1Department of Plant Pathology, University of Stellenbosch, Private Bag X1, Matieland 7602, South Africa; 2The Mycology Group, Department of Biotechnology, Technical University of Denmark, DK-2800 Lyngby, Denmark

Background and objectives
Alternaria dry core rot of Red Delicious apple cultivars is a serious post-harvest disease, not only in South Africa, but in most of the apple-producing areas of the world. Losses of 5-8% may result, as well as a marked reduction in consumer confidence. Alternaria species are most often the largest fungal contributors to this disease complex [1]. At present, Alternaria alternata is known as the main culprit, but because of the difficulties involved in the correct identification of this species, authors often only identify this fungus to genus level. During a previous study several hundred Alternaria strains were isolated as endophytes at different stages of fruit development throughout the season. Our aim was to characterize 30 of these isolates as well as reference isolates of A. alternata and A. infectoria, and to identify them to species level.

Materials and methods
Isolates were characterized based on various features. The morphological study concentrated on the three-dimensional sporulation patterns under X50 magnification [2]. In the pathogenicity test, Top Red apples were inoculated by the different Alternaria species and lesion size and type recorded after 2 weeks. A growth study was carried out on five different media: Campbell’s V8 juice agar, dichloran rose-bengal yeast extract sucrose agar (DRYES), malt extract agar, nitrite sucrose agar and potato carrot agar. Colony size and colour on DRYES were determined after 1 week. All isolates were tested for production of 59 secondary metabolites, using TLC. RAPDs as well as sequencing of the ITS1 and ITS2 regions of rDNA were also determined.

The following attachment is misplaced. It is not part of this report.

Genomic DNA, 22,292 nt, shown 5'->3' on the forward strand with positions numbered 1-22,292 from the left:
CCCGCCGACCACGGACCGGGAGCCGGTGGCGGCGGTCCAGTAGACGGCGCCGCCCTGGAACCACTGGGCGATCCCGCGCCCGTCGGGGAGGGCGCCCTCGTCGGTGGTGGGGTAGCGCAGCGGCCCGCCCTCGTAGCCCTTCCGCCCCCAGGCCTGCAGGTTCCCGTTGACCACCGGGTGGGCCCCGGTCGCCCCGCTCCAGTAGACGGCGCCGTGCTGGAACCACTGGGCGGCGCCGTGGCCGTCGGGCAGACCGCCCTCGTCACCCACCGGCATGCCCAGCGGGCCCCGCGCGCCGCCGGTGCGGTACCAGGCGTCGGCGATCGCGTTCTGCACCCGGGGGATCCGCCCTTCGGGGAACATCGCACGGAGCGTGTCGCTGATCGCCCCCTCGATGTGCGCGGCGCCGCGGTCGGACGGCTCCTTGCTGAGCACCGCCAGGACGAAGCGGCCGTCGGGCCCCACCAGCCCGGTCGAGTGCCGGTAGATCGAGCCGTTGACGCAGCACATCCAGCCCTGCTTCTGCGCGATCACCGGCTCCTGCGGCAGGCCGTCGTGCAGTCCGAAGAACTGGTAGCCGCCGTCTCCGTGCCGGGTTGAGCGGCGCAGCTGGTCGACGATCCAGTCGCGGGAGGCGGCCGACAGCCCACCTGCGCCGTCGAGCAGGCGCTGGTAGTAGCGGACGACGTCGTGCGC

Results and discussion
Four different Alternaria species could be identified according to their three-dimensional sporulation patterns under X50 magnification. These inluded A. alternata, A. infectoria, A. tenuissima and an arborescent group that has not yet been formally described. Results from the pathogenicity test and growth study showed the same segregation of four species. A. infectoria produced no lesions, and formed white colonies on DRYES. Both A. alternata and the arborescent group produced small, black, spongy lesions and dark, olive-green colonies. Large, wet, light-brown lesions were caused by A. tenuissima isolates which formed colonies of various shades of green. Colony diameter and lesion size were of less significance. A. infectoria did not produce any mycotoxins, while all other species formed alternariol, alternariol monomethyl ether, altertoxin 1 and tenuazonic acid. A dendrogram of the 32 isolates tested for the production of 59 different secondary metabolites, including the four mycotoxins, clearly separated A. infectoria, A. tenuissima, A. alternata and the arborescent group from one another. RAPD anyalysis showed no clear groupings. Sequencing of the ITS1 region consistently separated A. infectoria from the rest owing to an insert of 29 base pairs, which was lacking in the other species. A few exceptions were found, however, which emphasizes the importance of taking all characters into account during the identification of Alternaria species. Furthermore, this study revealed that A. tenuissima, and not A. alternata as formerly believed, is primarily associated with dry core rot of apples.

1. Combrink JC, Kotze JM, Wehner, FC, Grobbelaar, CJ, 1985. Phytophylactica 14, 81-83.
2. Simmons EG, Roberts RG, 1993. Mycotaxon 48, 109-140.